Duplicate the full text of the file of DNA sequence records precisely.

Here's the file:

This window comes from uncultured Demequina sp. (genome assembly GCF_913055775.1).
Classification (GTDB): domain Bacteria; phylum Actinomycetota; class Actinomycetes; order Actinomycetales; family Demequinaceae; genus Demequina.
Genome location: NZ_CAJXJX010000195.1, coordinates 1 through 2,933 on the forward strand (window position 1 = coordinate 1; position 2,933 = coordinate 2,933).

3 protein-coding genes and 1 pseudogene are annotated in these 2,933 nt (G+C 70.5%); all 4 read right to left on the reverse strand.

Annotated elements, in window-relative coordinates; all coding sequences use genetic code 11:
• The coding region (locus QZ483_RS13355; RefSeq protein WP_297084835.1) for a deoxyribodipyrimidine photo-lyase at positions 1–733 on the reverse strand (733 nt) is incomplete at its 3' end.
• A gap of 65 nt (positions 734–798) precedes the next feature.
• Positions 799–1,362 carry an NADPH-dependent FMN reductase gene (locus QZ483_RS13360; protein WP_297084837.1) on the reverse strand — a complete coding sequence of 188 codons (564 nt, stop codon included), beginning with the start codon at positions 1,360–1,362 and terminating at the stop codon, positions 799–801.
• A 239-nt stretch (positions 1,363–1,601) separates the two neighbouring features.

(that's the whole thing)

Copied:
This window comes from uncultured Demequina sp. (genome assembly GCF_913055775.1).
Classification (GTDB): domain Bacteria; phylum Actinomycetota; class Actinomycetes; order Actinomycetales; family Demequinaceae; genus Demequina.
Genome location: NZ_CAJXJX010000195.1, coordinates 1 through 2,933 on the forward strand (window position 1 = coordinate 1; position 2,933 = coordinate 2,933).

3 protein-coding genes and 1 pseudogene are annotated in these 2,933 nt (G+C 70.5%); all 4 read right to left on the reverse strand.

Annotated elements, in window-relative coordinates; all coding sequences use genetic code 11:
• The coding region (locus QZ483_RS13355; RefSeq protein WP_297084835.1) for a deoxyribodipyrimidine photo-lyase at positions 1–733 on the reverse strand (733 nt) is incomplete at its 3' end.
• A gap of 65 nt (positions 734–798) precedes the next feature.
• Positions 799–1,362 carry an NADPH-dependent FMN reductase gene (locus QZ483_RS13360; protein WP_297084837.1) on the reverse strand — a complete coding sequence of 188 codons (564 nt, stop codon included), beginning with the start codon at positions 1,360–1,362 and terminating at the stop codon, positions 799–801.
• A 239-nt stretch (positions 1,363–1,601) separates the two neighbouring features.